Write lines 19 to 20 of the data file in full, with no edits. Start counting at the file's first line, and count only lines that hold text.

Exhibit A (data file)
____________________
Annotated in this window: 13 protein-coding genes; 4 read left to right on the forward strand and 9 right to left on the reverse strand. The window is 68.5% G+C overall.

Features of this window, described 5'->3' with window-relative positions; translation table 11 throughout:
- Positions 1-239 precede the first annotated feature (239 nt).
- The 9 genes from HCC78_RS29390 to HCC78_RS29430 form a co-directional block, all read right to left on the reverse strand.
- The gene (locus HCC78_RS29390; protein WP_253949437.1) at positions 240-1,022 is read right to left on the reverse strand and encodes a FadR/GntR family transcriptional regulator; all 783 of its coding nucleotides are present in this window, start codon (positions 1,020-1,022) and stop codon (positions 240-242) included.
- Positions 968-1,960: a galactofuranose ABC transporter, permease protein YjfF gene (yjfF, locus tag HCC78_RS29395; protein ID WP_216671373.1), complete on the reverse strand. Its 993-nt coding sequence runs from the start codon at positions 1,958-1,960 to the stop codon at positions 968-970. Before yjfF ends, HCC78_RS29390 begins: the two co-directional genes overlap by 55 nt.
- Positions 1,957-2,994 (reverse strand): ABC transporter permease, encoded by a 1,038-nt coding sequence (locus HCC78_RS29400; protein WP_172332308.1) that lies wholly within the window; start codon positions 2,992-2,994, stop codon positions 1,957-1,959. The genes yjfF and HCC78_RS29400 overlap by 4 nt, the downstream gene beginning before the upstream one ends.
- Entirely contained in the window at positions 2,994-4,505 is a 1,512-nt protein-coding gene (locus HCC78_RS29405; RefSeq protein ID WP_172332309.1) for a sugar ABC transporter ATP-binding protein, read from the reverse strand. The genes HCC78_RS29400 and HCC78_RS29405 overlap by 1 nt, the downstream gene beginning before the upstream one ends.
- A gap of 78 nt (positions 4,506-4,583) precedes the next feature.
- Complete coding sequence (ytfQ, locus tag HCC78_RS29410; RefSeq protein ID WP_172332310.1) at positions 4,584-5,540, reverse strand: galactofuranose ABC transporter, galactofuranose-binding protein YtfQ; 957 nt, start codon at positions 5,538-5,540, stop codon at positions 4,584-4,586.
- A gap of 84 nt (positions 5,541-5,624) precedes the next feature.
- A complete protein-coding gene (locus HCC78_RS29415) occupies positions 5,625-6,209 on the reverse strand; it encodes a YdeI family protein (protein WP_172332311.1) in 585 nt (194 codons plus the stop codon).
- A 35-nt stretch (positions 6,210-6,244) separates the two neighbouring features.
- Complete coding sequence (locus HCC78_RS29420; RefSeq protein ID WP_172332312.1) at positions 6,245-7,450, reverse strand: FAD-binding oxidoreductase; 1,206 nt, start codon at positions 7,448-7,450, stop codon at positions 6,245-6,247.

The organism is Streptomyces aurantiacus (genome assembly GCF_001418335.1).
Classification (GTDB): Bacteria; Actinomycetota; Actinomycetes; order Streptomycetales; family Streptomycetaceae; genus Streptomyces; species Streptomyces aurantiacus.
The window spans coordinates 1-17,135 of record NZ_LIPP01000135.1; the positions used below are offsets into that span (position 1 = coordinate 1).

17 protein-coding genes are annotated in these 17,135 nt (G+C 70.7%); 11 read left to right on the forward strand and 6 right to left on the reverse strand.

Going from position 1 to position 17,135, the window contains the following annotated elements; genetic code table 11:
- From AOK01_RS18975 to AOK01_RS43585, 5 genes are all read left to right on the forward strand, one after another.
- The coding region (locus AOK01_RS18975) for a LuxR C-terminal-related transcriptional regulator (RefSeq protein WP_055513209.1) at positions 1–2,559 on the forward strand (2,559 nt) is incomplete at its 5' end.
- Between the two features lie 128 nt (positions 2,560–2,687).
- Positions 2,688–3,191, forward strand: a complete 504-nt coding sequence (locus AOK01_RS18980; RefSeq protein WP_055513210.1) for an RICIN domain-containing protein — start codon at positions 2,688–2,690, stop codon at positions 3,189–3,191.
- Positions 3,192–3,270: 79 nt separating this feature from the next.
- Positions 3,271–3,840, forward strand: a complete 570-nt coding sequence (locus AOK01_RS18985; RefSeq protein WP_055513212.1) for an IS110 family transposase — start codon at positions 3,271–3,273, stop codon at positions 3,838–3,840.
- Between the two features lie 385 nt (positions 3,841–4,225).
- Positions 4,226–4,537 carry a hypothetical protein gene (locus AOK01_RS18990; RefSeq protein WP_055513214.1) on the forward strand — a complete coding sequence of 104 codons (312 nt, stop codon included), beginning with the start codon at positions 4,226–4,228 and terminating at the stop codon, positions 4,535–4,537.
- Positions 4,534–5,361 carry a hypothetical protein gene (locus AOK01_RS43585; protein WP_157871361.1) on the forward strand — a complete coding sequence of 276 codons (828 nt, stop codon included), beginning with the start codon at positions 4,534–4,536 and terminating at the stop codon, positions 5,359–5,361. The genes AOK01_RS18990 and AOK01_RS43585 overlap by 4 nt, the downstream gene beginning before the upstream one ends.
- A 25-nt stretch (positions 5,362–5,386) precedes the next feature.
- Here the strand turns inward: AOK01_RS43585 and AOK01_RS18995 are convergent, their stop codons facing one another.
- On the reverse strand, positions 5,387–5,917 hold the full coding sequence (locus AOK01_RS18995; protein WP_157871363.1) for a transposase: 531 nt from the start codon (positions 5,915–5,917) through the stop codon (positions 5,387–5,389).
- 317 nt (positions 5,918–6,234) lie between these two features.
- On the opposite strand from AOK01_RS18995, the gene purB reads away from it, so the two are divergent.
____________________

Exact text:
Going from position 1 to position 17,135, the window contains the following annotated elements; genetic code table 11:
- From AOK01_RS18975 to AOK01_RS43585, 5 genes are all read left to right on the forward strand, one after another.